Water Heater Maintenance
If you own a home, you probably have a water heater.
Unless it is one of the tankless types, your heater consists of a tank with an inlet, an outlet, and some sort of heating method (gas or electric). These tanks act as sediment bowls for the home. Incoming water sets in them and the suspended particles settle out. The number one killer of electric water heaters is this sediment. It accumulates to the point that it comes in contact with the lower heating element, overheating the element and killing it.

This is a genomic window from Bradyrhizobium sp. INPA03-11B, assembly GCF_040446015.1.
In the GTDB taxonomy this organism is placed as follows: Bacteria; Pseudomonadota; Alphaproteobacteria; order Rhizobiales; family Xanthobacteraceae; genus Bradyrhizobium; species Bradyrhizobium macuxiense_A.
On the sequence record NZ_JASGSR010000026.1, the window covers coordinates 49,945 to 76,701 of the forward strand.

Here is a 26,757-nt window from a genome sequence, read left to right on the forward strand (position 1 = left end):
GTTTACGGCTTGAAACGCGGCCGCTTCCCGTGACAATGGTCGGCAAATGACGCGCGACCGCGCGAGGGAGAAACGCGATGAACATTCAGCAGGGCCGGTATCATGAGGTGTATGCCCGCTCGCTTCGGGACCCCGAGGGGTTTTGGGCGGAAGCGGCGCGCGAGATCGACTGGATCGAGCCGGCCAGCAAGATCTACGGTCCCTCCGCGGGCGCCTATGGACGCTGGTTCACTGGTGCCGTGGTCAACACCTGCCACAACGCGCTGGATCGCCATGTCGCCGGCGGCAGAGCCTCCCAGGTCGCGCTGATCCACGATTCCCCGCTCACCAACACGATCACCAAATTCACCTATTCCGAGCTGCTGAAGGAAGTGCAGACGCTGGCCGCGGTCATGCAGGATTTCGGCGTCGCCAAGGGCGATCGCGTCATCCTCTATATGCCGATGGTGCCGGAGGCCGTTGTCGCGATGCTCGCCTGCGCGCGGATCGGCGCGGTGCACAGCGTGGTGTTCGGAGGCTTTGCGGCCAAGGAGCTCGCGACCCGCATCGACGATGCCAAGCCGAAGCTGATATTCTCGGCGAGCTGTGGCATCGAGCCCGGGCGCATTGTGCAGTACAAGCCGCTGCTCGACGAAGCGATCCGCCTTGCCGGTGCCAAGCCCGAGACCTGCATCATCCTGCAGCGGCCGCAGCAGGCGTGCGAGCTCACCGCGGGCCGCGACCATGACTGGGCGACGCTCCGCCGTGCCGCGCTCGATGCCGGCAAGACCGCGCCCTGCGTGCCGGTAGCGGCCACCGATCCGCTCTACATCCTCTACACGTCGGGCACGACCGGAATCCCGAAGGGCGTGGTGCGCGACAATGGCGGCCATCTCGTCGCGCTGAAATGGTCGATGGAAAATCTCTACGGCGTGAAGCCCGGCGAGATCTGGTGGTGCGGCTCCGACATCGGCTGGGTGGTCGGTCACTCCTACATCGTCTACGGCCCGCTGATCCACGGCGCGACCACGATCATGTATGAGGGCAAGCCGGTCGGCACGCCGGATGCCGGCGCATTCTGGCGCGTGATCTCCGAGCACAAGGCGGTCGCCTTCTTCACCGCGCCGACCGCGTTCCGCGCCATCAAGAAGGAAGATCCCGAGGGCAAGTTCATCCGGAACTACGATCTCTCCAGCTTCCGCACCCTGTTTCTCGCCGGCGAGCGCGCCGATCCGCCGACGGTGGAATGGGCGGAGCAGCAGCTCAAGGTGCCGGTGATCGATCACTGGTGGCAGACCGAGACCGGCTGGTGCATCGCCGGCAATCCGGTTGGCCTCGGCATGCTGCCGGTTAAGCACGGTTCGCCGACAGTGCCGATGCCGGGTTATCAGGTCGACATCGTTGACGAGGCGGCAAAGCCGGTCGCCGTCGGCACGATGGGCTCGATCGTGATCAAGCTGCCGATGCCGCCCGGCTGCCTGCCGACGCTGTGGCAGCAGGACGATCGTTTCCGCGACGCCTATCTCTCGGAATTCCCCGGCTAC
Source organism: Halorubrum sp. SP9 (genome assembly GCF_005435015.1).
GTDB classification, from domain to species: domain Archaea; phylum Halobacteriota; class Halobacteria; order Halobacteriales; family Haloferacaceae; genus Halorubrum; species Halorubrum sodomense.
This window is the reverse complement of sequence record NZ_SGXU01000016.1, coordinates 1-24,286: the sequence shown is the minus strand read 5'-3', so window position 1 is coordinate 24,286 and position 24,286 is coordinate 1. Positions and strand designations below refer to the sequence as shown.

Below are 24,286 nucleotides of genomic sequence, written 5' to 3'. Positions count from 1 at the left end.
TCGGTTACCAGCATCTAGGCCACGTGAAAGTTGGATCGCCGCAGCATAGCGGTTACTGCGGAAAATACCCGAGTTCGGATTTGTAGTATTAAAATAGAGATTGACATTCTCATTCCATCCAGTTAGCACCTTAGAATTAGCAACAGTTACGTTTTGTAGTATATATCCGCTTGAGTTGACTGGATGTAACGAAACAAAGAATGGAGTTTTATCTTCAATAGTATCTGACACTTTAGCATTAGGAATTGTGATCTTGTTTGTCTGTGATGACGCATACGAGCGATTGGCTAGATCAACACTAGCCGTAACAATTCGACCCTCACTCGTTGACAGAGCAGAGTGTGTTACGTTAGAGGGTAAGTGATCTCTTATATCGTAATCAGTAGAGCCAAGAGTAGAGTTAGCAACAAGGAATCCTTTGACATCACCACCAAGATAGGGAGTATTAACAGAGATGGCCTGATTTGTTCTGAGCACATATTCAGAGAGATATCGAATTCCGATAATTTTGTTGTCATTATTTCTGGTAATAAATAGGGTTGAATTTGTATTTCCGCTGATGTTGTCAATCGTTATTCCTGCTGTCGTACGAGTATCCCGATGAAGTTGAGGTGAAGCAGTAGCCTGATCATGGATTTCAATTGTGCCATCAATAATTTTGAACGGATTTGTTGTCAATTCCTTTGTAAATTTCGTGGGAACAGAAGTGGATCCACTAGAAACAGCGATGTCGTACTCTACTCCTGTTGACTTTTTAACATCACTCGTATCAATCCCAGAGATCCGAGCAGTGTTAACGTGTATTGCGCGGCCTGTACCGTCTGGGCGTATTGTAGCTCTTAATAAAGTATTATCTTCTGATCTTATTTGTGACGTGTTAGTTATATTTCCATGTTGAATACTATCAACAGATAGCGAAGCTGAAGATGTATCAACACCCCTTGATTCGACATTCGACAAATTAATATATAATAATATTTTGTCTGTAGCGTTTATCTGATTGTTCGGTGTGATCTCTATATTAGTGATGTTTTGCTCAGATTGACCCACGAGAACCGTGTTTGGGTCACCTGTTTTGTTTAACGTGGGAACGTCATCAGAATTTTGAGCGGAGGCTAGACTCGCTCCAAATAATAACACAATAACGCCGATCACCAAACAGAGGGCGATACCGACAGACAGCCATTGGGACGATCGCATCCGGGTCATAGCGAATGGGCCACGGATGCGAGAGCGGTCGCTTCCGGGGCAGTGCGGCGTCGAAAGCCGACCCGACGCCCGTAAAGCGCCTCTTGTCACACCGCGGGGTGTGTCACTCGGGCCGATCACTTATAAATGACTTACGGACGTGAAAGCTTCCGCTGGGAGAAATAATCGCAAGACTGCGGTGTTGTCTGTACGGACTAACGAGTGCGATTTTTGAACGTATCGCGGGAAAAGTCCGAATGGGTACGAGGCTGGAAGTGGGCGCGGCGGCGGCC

Periodically, the tank should be flushed to eliminate this sediment. If your tank is older than 10 years old or has rust showing on the base or top and has not been flushed before, you may not want to flush the tank as the sediments may be plugging pin-hole leaks.
Flushing a water heater is a fairly straightforward process:
- Connect a hose to the lower drain.
- String the hose out to a safe place to drain it. The sediments may not be good for planting beds or grass.
- Turn the drain valve on and run until clear.
- Shut off the drain valve.
- Disconnect and remove the hoes.
- Repeat every 6 months.
Some valves require a large screwdriver to open (like the picture above). Other have a standard knob like the hose bibs on your home.